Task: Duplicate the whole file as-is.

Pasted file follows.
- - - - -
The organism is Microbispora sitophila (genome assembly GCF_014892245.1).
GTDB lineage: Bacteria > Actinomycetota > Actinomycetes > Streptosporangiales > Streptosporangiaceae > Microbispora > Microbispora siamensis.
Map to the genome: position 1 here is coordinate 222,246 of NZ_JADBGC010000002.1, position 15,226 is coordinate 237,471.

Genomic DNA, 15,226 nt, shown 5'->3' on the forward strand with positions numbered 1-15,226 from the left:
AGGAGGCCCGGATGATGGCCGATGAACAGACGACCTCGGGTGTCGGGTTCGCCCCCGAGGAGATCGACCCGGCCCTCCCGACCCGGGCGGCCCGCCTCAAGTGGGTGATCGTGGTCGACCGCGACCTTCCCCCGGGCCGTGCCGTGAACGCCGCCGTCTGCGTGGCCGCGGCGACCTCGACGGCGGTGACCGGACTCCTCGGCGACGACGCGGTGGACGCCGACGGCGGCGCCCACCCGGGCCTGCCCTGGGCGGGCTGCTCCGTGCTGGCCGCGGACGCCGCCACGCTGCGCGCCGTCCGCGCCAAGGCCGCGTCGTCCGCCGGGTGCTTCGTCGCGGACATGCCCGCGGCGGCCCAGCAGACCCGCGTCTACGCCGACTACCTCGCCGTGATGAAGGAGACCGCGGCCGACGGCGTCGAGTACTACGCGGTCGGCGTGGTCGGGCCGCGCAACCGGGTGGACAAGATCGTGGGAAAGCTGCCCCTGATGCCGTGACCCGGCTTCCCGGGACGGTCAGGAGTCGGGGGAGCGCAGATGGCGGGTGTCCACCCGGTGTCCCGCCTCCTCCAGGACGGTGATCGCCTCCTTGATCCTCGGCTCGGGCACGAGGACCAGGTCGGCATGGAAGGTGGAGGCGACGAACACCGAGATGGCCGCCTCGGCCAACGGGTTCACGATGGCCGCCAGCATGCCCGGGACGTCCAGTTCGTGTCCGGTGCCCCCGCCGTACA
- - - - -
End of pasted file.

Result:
The organism is Microbispora sitophila (genome assembly GCF_014892245.1).
GTDB lineage: Bacteria > Actinomycetota > Actinomycetes > Streptosporangiales > Streptosporangiaceae > Microbispora > Microbispora siamensis.
Map to the genome: position 1 here is coordinate 222,246 of NZ_JADBGC010000002.1, position 15,226 is coordinate 237,471.

Genomic DNA, 15,226 nt, shown 5'->3' on the forward strand with positions numbered 1-15,226 from the left:
AGGAGGCCCGGATGATGGCCGATGAACAGACGACCTCGGGTGTCGGGTTCGCCCCCGAGGAGATCGACCCGGCCCTCCCGACCCGGGCGGCCCGCCTCAAGTGGGTGATCGTGGTCGACCGCGACCTTCCCCCGGGCCGTGCCGTGAACGCCGCCGTCTGCGTGGCCGCGGCGACCTCGACGGCGGTGACCGGACTCCTCGGCGACGACGCGGTGGACGCCGACGGCGGCGCCCACCCGGGCCTGCCCTGGGCGGGCTGCTCCGTGCTGGCCGCGGACGCCGCCACGCTGCGCGCCGTCCGCGCCAAGGCCGCGTCGTCCGCCGGGTGCTTCGTCGCGGACATGCCCGCGGCGGCCCAGCAGACCCGCGTCTACGCCGACTACCTCGCCGTGATGAAGGAGACCGCGGCCGACGGCGTCGAGTACTACGCGGTCGGCGTGGTCGGGCCGCGCAACCGGGTGGACAAGATCGTGGGAAAGCTGCCCCTGATGCCGTGACCCGGCTTCCCGGGACGGTCAGGAGTCGGGGGAGCGCAGATGGCGGGTGTCCACCCGGTGTCCCGCCTCCTCCAGGACGGTGATCGCCTCCTTGATCCTCGGCTCGGGCACGAGGACCAGGTCGGCATGGAAGGTGGAGGCGACGAACACCGAGATGGCCGCCTCGGCCAACGGGTTCACGATGGCCGCCAGCATGCCCGGGACGTCCAGTTCGTGTCCGGTGCCCCCGCCGTACA